Three easy ways to help keep baby happy in the back seat

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I was explaining to a friend the other day that it seems like car travel is actually easier now that we have a baby plus two young children than it was with just one baby. (I won’t say it makes it any easier to pack or actually get out of the driveway though!)

Facing backward, Baby #3 sees his sisters in their car seats and doesn’t seem to question being buckled in among them—most of the time. His big sisters also help entertain him both in the car and during road stops when he burns off energy trying to keep up with them.

Still, spending miles and miles in the car can get to any little traveler, whether he’s got siblings in the car or not. Here are a few easy ways to help keep yours happy in the car on your next road trip.

1. Decrease the recline of your rear-facing car seat. Though infant car seats often show levels to help install at the recommended 45 degree angle needed for a newborn and young infant, older babies who have good control of their neck muscles no longer need to ride in such a reclined position—in fact, if you watch you may see your child straining her neck muscles to lift her head up from the position and get a better look around the car, and possibly out the window. Hours of that can get exhausting. According to the American Academy of Pediatrics, you can decrease the recline of your rear-facing car seats for toddlers and babies with stronger necks to 30 degrees.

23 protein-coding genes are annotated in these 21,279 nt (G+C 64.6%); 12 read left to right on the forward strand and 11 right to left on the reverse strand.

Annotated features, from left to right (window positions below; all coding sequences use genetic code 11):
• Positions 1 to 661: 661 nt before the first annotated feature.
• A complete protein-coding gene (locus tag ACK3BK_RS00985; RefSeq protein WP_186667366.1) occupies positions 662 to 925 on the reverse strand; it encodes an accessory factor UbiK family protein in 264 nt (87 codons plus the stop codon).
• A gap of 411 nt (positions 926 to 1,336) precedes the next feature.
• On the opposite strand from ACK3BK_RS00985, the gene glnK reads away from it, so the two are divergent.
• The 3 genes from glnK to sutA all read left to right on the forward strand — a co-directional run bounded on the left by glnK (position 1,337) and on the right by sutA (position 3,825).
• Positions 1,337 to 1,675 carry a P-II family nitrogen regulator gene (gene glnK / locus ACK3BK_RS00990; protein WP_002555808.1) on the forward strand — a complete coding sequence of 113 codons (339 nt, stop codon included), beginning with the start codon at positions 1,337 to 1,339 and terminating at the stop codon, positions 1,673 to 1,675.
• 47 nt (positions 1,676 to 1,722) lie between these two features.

2. Get a (sippi)grip. During summer road trips especially, it’s important for everyone to stay hydrated—especially babies, who become dehydrated much more quickly than older children and adults. But sippy cups and bottles seldom stay at their passenger’s seat. I like the SippiGrip strap to help keep bottles and cups with the kids, and as you can see in the photo above it also helps provide entertainment in some cases. Filled with cold water, it wasn’t a problem when Theo discovered he could douse himself as we drove through some very hot areas. Attached to a SnackCatcher, he was also able to feed himself puffs as we drove. As you can imagine, the SippiGrip also works well with toys.

3. Keep company. If you don’t have other children to keep baby happy in the back seat, take turns with your partner between driving and riding in the back seat with him. Your rear-facing baby will appreciate the company as you read, play, sing, or simply are within his view, and the driver will no doubt appreciate having you back there to attend to his needs while he focuses on the road—and possibly an audio book.

For more help planning your road trip with baby, from pacing your journey to surviving car sickness, and from dealing with diapers to renting campervans… see Part 4 of Travels with Baby.

Related posts and pages:
Tips for road trips with babies
Think outside the car seat
Remember the Penguin
Quick list – Road trips with toddlers 
Recommended car seat accessories 
Best infant car seats for travel

Giveaway in progress: Win a Go Hybrid portable car seat ($199 value)! Ends 8/11/10.

Safe journey,

Shelly Rivoli, author of the award-winning guide Travels with Baby
https://travelswithbaby.com/   facebook   twitter

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